Walter Benjamin and Theodor W. Adorno are considered today to be the two most significant early theorists in founding critical theory. In their works and correspondence, both thinkers turn to art and the aesthetic as a vital way for understanding modern society and developing philosophical methods. This volume of original essays seeks to understand how they influenced each other and disagreed with each other on fundamental questions about art and the aesthetic. The books deals with a variety of key philosophical questions, such as:
- How does art involve distinctive modes of experience?
- What is the political significance of modern art?
- What does aesthetic experience teach us about the limitations of conceptual thought?
- How is aesthetic experience implicated in the very medium of thought, language?
Ultimately the book presents a systematic argument for the foundational significance of the aesthetic in the development of the early critical theory movement.
Acknowledgments / Introduction: The Aesthetic Ground of Critical Theory, Nathan Ross / 1. Benjamin and Adorno on Art as Critical Practice, Georg W. Bertram / 2. The Benjaminian Moment in Adorno’s Aesthetic Theory: Spaciality and the Topos of the Bourgeois Intérieur, Marcia Morgan / 3. Adorno’s Critical Theory at the Crossroads of Hegel and Benjamin, Natalia Baeza / 4. The Jargon of Ontology and the Critique of Language: Benjamin, Adorno, and Philosophy’s Motherless Tongue, Eduardo Mendieta / 5. ‘The Polarity Informing Mimesis’: The Social Import of Mimesis in Benjamin and Adorno, Nathan Ross / 6. Walter Benjamin’s Critique of the Category of Aesthetic Form: ‘The Work of Art in the Age of its Technological Reproducibility’ from the Perspective of Benjamin’s Early Writing, Alison Ross / 7. Walter Benjamin and the “highly productive use of the human being’s self-alienation”, Stéphane Symons / 8. The Composer as Producer, Joseph Weiss / 9. The Aesthetic Experience of Shudder: Adorno and the Kantian Sublime, Surti Singh / 10. Ecological Experience: Aesthetics, Life, and the Shudder in Adorno’s Critical Theory, Rick Elmore / 11. ‘Enigmaticalness’ as a Fundamental Category in Adorno’s Aesthetic Theory, Andrea Sakoparnig / 12. Aesthetic Education, Human Capacity, Freedom, Tom Huhn / Bibliography / Index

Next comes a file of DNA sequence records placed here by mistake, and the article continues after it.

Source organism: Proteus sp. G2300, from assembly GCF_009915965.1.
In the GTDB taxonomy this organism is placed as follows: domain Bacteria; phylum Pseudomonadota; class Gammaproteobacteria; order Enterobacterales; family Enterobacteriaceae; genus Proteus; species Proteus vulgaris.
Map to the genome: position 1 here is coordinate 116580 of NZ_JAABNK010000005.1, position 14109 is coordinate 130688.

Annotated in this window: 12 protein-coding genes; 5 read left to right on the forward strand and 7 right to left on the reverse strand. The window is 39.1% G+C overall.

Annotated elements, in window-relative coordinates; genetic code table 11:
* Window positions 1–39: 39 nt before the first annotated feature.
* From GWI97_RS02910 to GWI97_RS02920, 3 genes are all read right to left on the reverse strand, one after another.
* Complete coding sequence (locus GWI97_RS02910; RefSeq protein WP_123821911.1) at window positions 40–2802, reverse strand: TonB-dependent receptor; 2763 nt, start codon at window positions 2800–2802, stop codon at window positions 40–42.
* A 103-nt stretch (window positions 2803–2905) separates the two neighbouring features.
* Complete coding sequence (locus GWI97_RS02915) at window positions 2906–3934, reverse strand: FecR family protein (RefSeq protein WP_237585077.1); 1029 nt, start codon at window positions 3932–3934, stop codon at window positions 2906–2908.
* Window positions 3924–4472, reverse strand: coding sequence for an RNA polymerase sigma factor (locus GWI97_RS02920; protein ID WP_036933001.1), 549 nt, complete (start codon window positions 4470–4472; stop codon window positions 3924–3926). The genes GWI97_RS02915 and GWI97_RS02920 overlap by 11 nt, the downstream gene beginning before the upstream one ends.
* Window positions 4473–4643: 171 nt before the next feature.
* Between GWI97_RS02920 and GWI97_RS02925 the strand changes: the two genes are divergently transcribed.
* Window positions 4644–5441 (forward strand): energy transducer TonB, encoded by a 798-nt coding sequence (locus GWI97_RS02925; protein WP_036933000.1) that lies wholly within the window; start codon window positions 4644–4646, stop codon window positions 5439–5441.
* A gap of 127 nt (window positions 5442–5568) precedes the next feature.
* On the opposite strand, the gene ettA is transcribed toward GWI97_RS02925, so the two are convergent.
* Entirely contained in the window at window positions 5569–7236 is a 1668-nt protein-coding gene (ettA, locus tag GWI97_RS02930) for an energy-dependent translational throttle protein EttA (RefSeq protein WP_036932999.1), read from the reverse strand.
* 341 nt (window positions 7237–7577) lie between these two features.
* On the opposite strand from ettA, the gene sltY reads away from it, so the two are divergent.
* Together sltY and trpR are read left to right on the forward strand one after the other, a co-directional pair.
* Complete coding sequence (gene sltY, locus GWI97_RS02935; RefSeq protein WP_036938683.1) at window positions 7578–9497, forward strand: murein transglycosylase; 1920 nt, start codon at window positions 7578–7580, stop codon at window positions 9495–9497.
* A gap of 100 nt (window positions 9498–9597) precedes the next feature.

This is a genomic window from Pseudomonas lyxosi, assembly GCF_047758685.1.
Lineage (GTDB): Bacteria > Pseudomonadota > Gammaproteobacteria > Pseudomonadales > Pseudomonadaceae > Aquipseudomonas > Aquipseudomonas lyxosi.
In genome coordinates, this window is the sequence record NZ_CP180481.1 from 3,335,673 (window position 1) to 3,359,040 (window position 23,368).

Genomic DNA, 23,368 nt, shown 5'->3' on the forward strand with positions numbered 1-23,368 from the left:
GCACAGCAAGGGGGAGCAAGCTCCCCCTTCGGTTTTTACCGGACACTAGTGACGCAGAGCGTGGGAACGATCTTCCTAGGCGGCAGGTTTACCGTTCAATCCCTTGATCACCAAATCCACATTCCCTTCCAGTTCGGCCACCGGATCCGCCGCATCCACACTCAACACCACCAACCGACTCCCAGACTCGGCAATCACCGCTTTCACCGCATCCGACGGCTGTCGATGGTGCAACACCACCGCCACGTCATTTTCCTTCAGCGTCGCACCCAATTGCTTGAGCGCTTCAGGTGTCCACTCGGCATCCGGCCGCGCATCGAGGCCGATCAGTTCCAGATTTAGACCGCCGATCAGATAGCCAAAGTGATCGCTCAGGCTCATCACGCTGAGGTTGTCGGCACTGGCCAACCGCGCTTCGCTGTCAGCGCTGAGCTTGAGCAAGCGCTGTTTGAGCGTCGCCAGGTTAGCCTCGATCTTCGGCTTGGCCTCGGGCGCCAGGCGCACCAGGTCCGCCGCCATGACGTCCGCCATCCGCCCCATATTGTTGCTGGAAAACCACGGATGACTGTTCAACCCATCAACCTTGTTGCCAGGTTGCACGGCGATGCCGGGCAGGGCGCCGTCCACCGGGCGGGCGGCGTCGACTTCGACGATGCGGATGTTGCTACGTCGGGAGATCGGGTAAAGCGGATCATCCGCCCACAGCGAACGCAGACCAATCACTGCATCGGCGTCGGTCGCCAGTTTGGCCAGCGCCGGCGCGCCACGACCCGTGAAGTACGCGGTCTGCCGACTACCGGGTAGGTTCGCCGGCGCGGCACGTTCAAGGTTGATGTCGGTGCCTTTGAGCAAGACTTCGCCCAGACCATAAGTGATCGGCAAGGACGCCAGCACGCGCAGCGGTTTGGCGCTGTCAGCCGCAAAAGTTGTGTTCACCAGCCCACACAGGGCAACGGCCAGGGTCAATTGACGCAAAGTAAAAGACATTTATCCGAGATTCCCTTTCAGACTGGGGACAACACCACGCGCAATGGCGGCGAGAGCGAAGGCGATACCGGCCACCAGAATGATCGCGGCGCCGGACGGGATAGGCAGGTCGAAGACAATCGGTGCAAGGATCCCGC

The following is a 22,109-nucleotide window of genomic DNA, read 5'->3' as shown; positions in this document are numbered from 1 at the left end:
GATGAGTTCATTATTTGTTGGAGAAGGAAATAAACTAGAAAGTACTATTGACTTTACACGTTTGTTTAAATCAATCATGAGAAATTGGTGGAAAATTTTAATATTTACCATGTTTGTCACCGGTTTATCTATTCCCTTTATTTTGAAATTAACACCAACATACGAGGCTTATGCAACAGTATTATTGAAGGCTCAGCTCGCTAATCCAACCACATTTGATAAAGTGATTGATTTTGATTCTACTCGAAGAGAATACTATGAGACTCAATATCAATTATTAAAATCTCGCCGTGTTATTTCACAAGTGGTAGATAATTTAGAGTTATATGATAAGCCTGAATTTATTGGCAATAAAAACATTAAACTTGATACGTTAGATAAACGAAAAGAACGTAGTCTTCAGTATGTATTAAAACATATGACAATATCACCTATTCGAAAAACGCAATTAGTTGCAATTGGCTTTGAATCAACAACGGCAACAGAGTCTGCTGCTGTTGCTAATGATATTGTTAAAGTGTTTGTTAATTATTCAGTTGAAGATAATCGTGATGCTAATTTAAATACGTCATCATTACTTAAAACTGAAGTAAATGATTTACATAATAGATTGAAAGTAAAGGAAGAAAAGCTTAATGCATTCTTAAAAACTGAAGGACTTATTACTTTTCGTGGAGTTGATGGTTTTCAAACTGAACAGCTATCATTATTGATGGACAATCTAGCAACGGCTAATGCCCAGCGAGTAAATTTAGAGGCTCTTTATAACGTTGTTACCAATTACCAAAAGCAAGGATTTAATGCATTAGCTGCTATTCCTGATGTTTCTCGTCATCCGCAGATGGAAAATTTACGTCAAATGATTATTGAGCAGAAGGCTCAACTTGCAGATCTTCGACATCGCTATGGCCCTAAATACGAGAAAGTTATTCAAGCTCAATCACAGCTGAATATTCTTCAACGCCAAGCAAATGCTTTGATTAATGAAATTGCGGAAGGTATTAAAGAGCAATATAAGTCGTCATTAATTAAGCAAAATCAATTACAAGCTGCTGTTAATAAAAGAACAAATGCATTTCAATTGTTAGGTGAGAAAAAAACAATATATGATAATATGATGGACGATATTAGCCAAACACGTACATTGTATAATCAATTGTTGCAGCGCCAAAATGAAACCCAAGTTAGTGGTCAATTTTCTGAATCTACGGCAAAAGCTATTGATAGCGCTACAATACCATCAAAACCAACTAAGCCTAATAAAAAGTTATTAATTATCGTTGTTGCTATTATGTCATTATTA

The generative and troubled relationship between Walter Benjamin and Theodor Adorno decisively shaped early Critical Theory, giving rise to some of the most important concepts and issues in modern aesthetics and cultural studies. This insightful collection of essays sheds new light on their relationship – showing why their debates remain highly relevant for politically progressive thought and action.
This collection of essays presents a comprehensive view on central topics in the fundamental role aesthetic theory and experience play in Adorno and Benjamin. The balance of Critical Theory ‘notorious’ scholars and some young voices in the field is refreshing and opens up to new readings. Insightful and informative, the volume offers a valuable discussion of Critical theory.
This outstanding collection is devoted to unlocking the essential connection between aesthetic experience and philosophical critique, as it is articulated in the tensions and overlooked continuities between Benjamin and Adorno. By going back to the roots of critical theory, the articles in this volume manage the very difficult task of finding original approaches to the state of critical theory today.
Nathan Ross is associate professor of philosophy at Oklahoma City University. He is the author of On Mechanism in Hegel’s Social and Political Philosophy (2008) as well as a forthcoming book on aesthetic experience in classical German philosophy and critical theory.
Natalia Baeza, Post-doctoral Researcher in Philosophy, University of Florence; Georg Bertram, Professor of Philosophy, Freie Universität Berlin; Rick Elmore, Visiting Assistant Professor, Appalachian State University; Tom Huhn, Professor of Philosophy, New York School of Visual Arts; Eduardo Mendieta, Professor of Philosophy, State University of New York at Stony Brook; Marcia Morgan, Associate Professor of Philosophy and Women’s Studies, Muhlenberg College; Alison Ross, Australian Research Council Future Fellow in Philosophy, Monash University; Andrea Sakoparnig, PhD candidate, Freie Universität Berlin; Surti Singh, Assistant Professor of Philosophy, American University Cairo; Stéphane Symons, Assistant Professor of Aesthetics and Philosophy of Art, Katholieke Universiteit Leuven; Joseph Weiss, Lecturer, DePaul University